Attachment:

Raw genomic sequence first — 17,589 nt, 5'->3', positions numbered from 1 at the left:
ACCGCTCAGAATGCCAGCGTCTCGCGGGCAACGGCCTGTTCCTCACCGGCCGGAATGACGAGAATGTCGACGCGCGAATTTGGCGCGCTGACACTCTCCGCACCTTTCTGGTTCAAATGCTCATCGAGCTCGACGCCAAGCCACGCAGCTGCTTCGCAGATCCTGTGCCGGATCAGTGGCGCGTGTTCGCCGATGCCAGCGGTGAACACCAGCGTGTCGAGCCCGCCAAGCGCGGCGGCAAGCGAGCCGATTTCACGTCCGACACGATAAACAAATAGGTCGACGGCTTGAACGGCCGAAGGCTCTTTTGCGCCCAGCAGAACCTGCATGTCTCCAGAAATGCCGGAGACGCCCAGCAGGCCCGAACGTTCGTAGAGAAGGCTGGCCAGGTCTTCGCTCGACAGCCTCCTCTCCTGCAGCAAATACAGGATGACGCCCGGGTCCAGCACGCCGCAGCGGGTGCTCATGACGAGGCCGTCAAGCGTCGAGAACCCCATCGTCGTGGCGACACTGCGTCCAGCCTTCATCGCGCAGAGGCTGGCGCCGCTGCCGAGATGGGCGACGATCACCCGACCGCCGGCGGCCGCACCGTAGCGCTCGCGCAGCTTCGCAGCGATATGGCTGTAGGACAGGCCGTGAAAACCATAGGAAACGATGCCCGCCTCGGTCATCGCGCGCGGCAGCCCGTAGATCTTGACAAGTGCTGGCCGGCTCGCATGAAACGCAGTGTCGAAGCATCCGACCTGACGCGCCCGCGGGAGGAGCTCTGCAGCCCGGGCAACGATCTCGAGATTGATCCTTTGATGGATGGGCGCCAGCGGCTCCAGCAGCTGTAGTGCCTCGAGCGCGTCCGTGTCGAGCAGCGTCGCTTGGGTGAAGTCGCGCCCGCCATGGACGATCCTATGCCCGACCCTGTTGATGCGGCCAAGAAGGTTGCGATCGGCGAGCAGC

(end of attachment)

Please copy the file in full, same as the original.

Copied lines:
Raw genomic sequence first — 17,589 nt, 5'->3', positions numbered from 1 at the left:
ACCGCTCAGAATGCCAGCGTCTCGCGGGCAACGGCCTGTTCCTCACCGGCCGGAATGACGAGAATGTCGACGCGCGAATTTGGCGCGCTGACACTCTCCGCACCTTTCTGGTTCAAATGCTCATCGAGCTCGACGCCAAGCCACGCAGCTGCTTCGCAGATCCTGTGCCGGATCAGTGGCGCGTGTTCGCCGATGCCAGCGGTGAACACCAGCGTGTCGAGCCCGCCAAGCGCGGCGGCAAGCGAGCCGATTTCACGTCCGACACGATAAACAAATAGGTCGACGGCTTGAACGGCCGAAGGCTCTTTTGCGCCCAGCAGAACCTGCATGTCTCCAGAAATGCCGGAGACGCCCAGCAGGCCCGAACGTTCGTAGAGAAGGCTGGCCAGGTCTTCGCTCGACAGCCTCCTCTCCTGCAGCAAATACAGGATGACGCCCGGGTCCAGCACGCCGCAGCGGGTGCTCATGACGAGGCCGTCAAGCGTCGAGAACCCCATCGTCGTGGCGACACTGCGTCCAGCCTTCATCGCGCAGAGGCTGGCGCCGCTGCCGAGATGGGCGACGATCACCCGACCGCCGGCGGCCGCACCGTAGCGCTCGCGCAGCTTCGCAGCGATATGGCTGTAGGACAGGCCGTGAAAACCATAGGAAACGATGCCCGCCTCGGTCATCGCGCGCGGCAGCCCGTAGATCTTGACAAGTGCTGGCCGGCTCGCATGAAACGCAGTGTCGAAGCATCCGACCTGACGCGCCCGCGGGAGGAGCTCTGCAGCCCGGGCAACGATCTCGAGATTGATCCTTTGATGGATGGGCGCCAGCGGCTCCAGCAGCTGTAGTGCCTCGAGCGCGTCCGTGTCGAGCAGCGTCGCTTGGGTGAAGTCGCGCCCGCCATGGACGATCCTATGCCCGACCCTGTTGATGCGGCCAAGAAGGTTGCGATCGGCGAGCAGC